Tuesday, March 22, 2011

Air tankers and helicopters dropped fire retardant and water on a wildfire in the tinder-dry foothills west of Denver on Tuesday while 17 homes remained under evacuation orders.

Residents of hundreds more homes were told to be ready to evacuate if the fire came their way.

The fire, burning through grass, brush and trees in two rugged canyons outside Golden, started Sunday and had blackened about 1,200 acres or 2 square miles by Tuesday. It was 15 percent contained. Officials say they suspect it was human-caused.

High winds spread the fire Monday, and crews were bracing for more wind Tuesday, with gusts as high as 75 mph expected, the Jefferson County Sheriff's Department said.

No injuries have been reported and no structures have burned. Sheriff's spokesman Mark Techmeyer said the flames moved past two homes overnight but firefighters were able to save both.

About 200 firefighters were on the lines Tuesday.

"I don't care how many firefighters they have, they can't control a fire that's raging in wind like that," said Keith Lowden, who was watching the fire with binoculars from a bedroom window at his home in a nearby subdivision. "That's the scariest part."

Months of dry weather have left much of Colorado vulnerable to wildfires, leaving what Techmeyer called "the perfect recipe for a fire disaster."

Tim Mathewson, a fire meteorologist for the Rocky Mountain Area Coordination Center, which coordinates, federal, state and local firefighting, said much of eastern Colorado and the lower foothills have been drier than usual since August.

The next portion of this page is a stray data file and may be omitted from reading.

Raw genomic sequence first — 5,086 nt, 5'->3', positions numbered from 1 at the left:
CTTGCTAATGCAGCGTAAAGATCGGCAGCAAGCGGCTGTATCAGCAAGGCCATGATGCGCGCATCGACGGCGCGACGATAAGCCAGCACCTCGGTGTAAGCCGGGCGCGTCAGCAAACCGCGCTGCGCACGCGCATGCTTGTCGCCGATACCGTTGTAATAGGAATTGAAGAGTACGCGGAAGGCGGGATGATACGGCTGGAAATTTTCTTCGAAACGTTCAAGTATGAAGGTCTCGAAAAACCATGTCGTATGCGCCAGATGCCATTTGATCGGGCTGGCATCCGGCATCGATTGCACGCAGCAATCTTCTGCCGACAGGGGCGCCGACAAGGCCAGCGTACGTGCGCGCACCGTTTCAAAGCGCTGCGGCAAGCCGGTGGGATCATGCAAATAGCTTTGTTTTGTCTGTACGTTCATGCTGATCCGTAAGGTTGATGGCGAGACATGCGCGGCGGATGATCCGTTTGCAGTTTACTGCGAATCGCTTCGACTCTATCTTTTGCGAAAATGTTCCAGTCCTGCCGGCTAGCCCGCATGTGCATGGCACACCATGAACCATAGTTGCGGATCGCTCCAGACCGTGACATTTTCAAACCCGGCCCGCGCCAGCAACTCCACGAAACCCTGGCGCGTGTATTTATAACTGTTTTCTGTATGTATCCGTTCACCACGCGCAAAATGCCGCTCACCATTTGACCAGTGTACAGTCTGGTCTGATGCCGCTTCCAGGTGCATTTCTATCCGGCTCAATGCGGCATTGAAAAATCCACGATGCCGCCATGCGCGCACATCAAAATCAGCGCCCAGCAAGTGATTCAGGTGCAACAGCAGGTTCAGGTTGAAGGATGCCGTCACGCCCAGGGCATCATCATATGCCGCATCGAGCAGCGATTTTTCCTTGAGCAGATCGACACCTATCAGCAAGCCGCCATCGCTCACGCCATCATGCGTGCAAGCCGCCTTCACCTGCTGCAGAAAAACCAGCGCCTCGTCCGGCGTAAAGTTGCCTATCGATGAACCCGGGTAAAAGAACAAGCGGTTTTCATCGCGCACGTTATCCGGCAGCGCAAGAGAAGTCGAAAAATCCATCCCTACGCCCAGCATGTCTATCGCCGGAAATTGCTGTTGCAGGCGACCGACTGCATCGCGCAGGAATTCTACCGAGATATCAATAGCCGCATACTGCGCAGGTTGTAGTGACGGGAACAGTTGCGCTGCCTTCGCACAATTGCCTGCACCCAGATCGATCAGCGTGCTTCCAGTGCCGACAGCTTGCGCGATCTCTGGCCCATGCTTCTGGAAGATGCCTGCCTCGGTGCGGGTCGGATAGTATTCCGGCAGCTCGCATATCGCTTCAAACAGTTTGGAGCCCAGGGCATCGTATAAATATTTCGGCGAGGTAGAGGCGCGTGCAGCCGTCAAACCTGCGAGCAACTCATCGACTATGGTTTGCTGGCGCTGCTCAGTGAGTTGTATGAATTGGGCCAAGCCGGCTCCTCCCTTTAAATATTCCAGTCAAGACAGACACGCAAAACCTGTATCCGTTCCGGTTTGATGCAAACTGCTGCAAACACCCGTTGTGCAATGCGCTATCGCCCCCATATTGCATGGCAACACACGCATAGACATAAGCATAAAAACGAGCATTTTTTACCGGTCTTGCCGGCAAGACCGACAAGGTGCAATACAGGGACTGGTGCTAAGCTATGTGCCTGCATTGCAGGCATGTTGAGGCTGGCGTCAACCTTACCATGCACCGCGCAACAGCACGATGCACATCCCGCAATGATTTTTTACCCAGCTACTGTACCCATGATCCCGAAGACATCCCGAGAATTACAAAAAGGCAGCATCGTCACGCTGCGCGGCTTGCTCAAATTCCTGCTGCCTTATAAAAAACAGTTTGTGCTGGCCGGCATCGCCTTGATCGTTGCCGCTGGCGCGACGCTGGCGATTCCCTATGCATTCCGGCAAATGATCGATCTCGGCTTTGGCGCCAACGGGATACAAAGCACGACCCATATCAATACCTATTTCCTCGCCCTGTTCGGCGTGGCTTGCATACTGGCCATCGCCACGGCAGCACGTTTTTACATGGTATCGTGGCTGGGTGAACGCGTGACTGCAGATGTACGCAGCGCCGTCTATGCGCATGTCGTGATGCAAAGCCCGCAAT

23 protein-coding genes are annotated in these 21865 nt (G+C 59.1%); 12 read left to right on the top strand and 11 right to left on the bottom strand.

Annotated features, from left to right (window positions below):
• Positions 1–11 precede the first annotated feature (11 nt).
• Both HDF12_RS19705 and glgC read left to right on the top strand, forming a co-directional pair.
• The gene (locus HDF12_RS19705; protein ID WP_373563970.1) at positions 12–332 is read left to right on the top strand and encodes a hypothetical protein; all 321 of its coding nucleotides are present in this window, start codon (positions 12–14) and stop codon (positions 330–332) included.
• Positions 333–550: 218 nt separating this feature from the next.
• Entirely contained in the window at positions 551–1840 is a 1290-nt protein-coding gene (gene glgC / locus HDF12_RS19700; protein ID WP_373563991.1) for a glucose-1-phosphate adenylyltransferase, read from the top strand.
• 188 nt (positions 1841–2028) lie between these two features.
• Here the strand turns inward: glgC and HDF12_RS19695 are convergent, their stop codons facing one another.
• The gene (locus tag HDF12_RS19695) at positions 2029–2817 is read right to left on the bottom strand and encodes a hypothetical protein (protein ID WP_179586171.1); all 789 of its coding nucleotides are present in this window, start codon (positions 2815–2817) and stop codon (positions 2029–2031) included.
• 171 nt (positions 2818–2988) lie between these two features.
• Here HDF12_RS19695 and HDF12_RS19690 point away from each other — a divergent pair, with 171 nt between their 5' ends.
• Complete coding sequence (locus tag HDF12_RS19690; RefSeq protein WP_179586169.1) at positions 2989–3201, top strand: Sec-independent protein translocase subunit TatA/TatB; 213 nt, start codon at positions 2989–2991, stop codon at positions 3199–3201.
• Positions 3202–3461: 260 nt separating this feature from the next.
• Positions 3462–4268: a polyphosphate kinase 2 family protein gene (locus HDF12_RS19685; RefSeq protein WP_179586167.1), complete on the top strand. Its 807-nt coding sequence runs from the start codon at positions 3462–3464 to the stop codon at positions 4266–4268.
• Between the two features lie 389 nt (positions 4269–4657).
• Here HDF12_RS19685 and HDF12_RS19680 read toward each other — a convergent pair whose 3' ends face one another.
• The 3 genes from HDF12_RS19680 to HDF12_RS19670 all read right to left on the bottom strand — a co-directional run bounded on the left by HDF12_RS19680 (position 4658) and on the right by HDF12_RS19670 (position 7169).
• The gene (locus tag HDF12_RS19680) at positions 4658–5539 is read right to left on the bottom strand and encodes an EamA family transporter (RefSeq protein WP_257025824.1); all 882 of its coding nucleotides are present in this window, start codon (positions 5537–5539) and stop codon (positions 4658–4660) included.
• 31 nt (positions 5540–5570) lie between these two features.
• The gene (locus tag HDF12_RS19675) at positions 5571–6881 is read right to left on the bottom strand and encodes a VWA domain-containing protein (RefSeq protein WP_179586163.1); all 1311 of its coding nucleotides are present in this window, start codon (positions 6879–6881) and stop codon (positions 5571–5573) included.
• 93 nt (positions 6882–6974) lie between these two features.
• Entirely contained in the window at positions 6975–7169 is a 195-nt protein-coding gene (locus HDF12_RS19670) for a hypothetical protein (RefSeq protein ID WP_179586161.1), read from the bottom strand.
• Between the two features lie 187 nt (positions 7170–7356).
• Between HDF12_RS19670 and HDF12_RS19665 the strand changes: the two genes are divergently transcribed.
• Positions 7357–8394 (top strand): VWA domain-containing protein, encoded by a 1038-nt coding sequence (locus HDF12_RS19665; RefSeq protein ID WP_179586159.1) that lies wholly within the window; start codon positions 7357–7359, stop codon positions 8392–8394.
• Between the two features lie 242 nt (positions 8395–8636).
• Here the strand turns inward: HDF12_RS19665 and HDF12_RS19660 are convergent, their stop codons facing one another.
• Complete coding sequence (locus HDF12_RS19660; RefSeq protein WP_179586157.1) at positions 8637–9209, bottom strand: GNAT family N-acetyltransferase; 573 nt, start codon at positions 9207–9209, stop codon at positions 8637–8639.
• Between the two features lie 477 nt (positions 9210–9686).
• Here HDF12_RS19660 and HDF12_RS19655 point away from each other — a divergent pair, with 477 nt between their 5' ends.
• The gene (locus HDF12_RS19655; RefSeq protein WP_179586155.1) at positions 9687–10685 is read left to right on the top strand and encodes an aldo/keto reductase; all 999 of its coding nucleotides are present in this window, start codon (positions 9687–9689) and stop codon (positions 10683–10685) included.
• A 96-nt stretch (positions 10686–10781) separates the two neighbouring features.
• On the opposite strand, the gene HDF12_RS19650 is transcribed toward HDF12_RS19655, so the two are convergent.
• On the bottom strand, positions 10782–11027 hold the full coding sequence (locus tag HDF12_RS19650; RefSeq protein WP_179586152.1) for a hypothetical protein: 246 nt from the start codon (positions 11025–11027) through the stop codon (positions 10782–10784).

"It hasn't been just the last couple weeks. This is part of an extended dry period," he said.

He said fire danger could remain high until mid-April.

The U.S. Drought Monitor says most of Colorado east of the Rocky Mountains is in a severe drought. All of eastern Colorado, along with a broad swath of Kansas, New Mexico, Oklahoma and Texas, were under a National Weather Service red flag warning Tuesday, meaning fire danger is high because humidity is 15 percent or less and winds are at least 25 mph.

A smaller, 10-acre fire southwest of Golden was contained Monday, allowing the residents of 25 evacuated homes to return. A third fire in the mountains of Jefferson County burned at least one structure before it was contained.

A wind-driven blaze scorched 622 acres west of Boulder on March 11. More than 200 homes were evacuated for a few hours, but none was damaged.


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